Quadratic configuration interaction with singles and doubles (QCISD) [291] is a widely used alternative to CCSD, that shares its main desirable properties of being size-consistent, exact for pairs of electrons, as well as being also non variational. Its computational cost also scales in the same way with molecule size and basis set as CCSD, although with slightly smaller constants. While originally proposed independently of CCSD based on correcting configuration interaction equations to be size-consistent, QCISD is probably best viewed as approximation to CCSD. The defining equations are given below (under the assumption of Hartree-Fock orbitals, which should always be used in QCISD). The QCISD equations can clearly be viewed as the CCSD equations with a large number of terms omitted, which are evidently not very numerically significant:

(5.30) |

(5.31) |

(5.32) |

QCISD energies are available in Q-Chem, and are requested with the QCISD keyword. As discussed in Section 5.8, the non iterative QCISD(T) correction to the QCISD solution is also available to approximately incorporate the effect of higher substitutions.

It is possible to greatly simplify the CCSD equations by omitting the single substitutions (*i.e.*, setting the operator to zero). If the same single determinant reference is used (specifically the Hartree-Fock determinant), then this defines the coupled-cluster doubles (CCD) method, by the following equations:

(5.33) | |||||

(5.34) |

The CCD method cannot itself usually be recommended because while pair correlations are all correctly included, the neglect of single substitutions causes calculated energies and properties to be significantly less reliable than for CCSD. Single substitutions play a role very similar to orbital optimization, in that they effectively alter the reference determinant to be more appropriate for the description of electron correlation (the Hartree-Fock determinant is optimized in the absence of electron correlation).

This suggests an alternative to CCSD and QCISD that has some additional advantages. This is the optimized orbital CCD method (OO-CCD), which we normally refer to as simply optimized doubles (OD) [292]. The OD method is defined by the CCD equations above, plus the additional set of conditions that the cluster energy is minimized with respect to orbital variations. This may be mathematically expressed by

(5.35) |

where the rotation angle mixes the th occupied orbital with the th virtual (empty) orbital. Thus the orbitals that define the single determinant reference are optimized to minimize the coupled-cluster energy, and are variationally best for this purpose. The resulting orbitals are approximate Brueckner orbitals.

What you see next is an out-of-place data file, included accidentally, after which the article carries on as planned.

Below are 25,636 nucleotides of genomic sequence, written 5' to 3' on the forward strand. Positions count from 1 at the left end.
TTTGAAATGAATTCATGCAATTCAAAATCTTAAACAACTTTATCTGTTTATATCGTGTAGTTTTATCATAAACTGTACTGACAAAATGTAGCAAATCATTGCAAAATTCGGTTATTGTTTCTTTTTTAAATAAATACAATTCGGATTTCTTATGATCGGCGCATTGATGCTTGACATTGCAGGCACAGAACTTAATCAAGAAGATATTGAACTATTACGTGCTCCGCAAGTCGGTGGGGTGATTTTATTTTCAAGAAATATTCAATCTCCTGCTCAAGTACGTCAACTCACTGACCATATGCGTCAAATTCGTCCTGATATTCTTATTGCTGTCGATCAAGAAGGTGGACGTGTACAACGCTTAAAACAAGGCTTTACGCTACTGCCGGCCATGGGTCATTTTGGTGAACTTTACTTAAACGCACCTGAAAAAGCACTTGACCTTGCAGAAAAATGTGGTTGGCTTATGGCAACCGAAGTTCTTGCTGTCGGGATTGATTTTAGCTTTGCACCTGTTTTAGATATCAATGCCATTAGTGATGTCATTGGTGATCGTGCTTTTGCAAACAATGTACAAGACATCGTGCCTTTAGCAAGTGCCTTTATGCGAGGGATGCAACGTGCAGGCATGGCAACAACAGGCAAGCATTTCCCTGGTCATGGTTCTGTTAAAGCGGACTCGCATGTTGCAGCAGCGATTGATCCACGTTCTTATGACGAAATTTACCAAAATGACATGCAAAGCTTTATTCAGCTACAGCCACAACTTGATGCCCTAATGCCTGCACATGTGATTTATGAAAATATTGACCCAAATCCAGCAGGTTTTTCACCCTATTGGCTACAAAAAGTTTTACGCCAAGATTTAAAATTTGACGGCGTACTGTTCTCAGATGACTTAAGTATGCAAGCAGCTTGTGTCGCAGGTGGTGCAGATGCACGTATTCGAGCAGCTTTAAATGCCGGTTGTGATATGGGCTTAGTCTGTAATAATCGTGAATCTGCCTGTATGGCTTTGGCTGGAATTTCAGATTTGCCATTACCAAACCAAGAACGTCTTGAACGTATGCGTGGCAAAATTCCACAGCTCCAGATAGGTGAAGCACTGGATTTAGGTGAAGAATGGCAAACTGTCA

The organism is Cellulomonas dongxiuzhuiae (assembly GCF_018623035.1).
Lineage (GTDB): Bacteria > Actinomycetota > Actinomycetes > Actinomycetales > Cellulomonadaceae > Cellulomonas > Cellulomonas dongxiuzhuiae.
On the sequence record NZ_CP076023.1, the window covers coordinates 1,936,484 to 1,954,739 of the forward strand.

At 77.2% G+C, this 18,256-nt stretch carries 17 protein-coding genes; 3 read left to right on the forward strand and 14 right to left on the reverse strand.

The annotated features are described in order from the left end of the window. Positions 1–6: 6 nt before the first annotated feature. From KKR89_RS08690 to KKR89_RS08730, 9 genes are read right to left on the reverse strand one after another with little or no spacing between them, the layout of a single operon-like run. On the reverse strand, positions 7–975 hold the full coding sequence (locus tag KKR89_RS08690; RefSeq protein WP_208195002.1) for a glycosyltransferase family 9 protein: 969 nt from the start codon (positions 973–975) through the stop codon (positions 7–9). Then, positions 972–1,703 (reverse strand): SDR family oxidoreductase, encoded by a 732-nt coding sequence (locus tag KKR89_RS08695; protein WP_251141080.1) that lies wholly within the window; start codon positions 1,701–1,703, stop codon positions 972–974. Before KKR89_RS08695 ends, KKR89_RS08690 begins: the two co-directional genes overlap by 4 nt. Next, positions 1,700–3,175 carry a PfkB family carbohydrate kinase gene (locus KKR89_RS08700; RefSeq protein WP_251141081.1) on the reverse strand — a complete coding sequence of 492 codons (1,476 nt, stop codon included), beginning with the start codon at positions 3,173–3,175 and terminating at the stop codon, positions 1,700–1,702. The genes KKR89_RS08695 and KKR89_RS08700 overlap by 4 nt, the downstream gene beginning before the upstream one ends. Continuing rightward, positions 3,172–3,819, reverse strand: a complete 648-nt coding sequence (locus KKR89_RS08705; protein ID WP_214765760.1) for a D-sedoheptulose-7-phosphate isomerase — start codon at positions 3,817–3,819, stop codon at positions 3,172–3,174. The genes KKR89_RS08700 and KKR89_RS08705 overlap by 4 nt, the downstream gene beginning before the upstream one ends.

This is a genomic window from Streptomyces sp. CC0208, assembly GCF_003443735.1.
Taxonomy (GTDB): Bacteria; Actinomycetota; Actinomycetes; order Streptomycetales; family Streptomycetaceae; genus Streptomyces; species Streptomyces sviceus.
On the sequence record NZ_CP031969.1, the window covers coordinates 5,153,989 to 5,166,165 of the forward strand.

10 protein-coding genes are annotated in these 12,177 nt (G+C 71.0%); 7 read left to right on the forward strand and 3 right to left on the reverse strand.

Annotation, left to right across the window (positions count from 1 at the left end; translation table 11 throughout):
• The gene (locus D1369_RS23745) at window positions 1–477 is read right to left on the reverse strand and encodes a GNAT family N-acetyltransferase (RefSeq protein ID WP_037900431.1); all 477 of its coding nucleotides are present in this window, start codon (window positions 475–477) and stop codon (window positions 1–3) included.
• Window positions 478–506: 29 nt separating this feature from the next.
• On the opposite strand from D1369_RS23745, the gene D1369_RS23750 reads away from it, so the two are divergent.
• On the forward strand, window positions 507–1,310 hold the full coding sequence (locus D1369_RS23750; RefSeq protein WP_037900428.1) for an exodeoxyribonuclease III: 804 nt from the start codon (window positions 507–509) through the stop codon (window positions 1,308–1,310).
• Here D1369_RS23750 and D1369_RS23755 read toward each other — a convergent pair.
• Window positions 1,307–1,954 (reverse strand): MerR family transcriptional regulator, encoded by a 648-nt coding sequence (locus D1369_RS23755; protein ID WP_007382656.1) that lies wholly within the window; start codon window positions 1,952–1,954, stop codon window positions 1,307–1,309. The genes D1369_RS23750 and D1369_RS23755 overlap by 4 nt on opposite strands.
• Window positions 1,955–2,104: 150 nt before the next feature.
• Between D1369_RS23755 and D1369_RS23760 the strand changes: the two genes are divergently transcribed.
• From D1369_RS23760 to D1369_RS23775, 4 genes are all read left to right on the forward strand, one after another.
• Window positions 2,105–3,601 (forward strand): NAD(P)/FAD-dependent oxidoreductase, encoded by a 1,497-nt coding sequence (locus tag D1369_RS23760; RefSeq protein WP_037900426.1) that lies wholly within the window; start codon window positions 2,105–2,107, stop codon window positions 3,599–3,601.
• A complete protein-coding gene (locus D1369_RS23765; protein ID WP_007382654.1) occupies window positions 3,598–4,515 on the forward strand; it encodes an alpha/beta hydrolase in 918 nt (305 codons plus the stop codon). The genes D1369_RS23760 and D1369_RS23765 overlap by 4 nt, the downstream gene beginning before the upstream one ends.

The OD method has the advantage of formal simplicity (orbital variations and single substitutions are essentially redundant variables). In cases where Hartree-Fock theory performs poorly (for example artificial symmetry breaking, or non-convergence), it is also practically advantageous to use the OD method, where the HF orbitals are not required, rather than CCSD or QCISD. Q-Chem supports both energies and analytical gradients using the OD method. The computational cost for the OD energy is more than twice that of the CCSD or QCISD method, but the total cost of energy plus gradient is roughly similar, although OD remains more expensive. An additional advantage of the OD method is that it can be performed in an active space, as discussed later, in Section 5.9.

The non variational determination of the energy in the CCSD, QCISD, and OD methods discussed in the above subsections is not normally a practical problem. However, there are some cases where these methods perform poorly. One such example are potential curves for homolytic bond dissociation, using closed shell orbitals, where the calculated energies near dissociation go significantly below the true energies, giving potential curves with unphysical barriers to formation of the molecule from the separated fragments [293]. The Quadratic Coupled Cluster Doubles (QCCD) method [294] recently proposed by Troy Van Voorhis at Berkeley uses a different energy functional to yield improved behavior in problem cases of this type. Specifically, the QCCD energy functional is defined as

(5.36) |

where the amplitudes of both the and operators are determined by minimizing the QCCD energy functional. Additionally, the optimal orbitals are determined by minimizing the QCCD energy functional with respect to orbital rotations mixing occupied and virtual orbitals.

To see why the QCCD energy should be an improvement on the OD energy, we first write the latter in a different way than before. Namely, we can write a CCD energy functional which when minimized with respect to the and operators, gives back the same CCD equations defined earlier. This energy functional is